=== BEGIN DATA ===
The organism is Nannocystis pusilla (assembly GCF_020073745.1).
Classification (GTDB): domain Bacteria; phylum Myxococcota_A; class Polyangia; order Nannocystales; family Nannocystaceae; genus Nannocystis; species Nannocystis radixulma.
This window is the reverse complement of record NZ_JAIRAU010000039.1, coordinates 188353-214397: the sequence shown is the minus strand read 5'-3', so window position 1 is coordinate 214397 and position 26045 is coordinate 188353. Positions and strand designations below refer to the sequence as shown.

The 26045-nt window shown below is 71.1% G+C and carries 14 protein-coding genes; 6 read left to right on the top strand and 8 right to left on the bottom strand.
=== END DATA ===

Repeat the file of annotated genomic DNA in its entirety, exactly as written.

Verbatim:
The organism is Nannocystis pusilla (assembly GCF_020073745.1).
Classification (GTDB): domain Bacteria; phylum Myxococcota_A; class Polyangia; order Nannocystales; family Nannocystaceae; genus Nannocystis; species Nannocystis radixulma.
This window is the reverse complement of record NZ_JAIRAU010000039.1, coordinates 188353-214397: the sequence shown is the minus strand read 5'-3', so window position 1 is coordinate 214397 and position 26045 is coordinate 188353. Positions and strand designations below refer to the sequence as shown.

The 26045-nt window shown below is 71.1% G+C and carries 14 protein-coding genes; 6 read left to right on the top strand and 8 right to left on the bottom strand.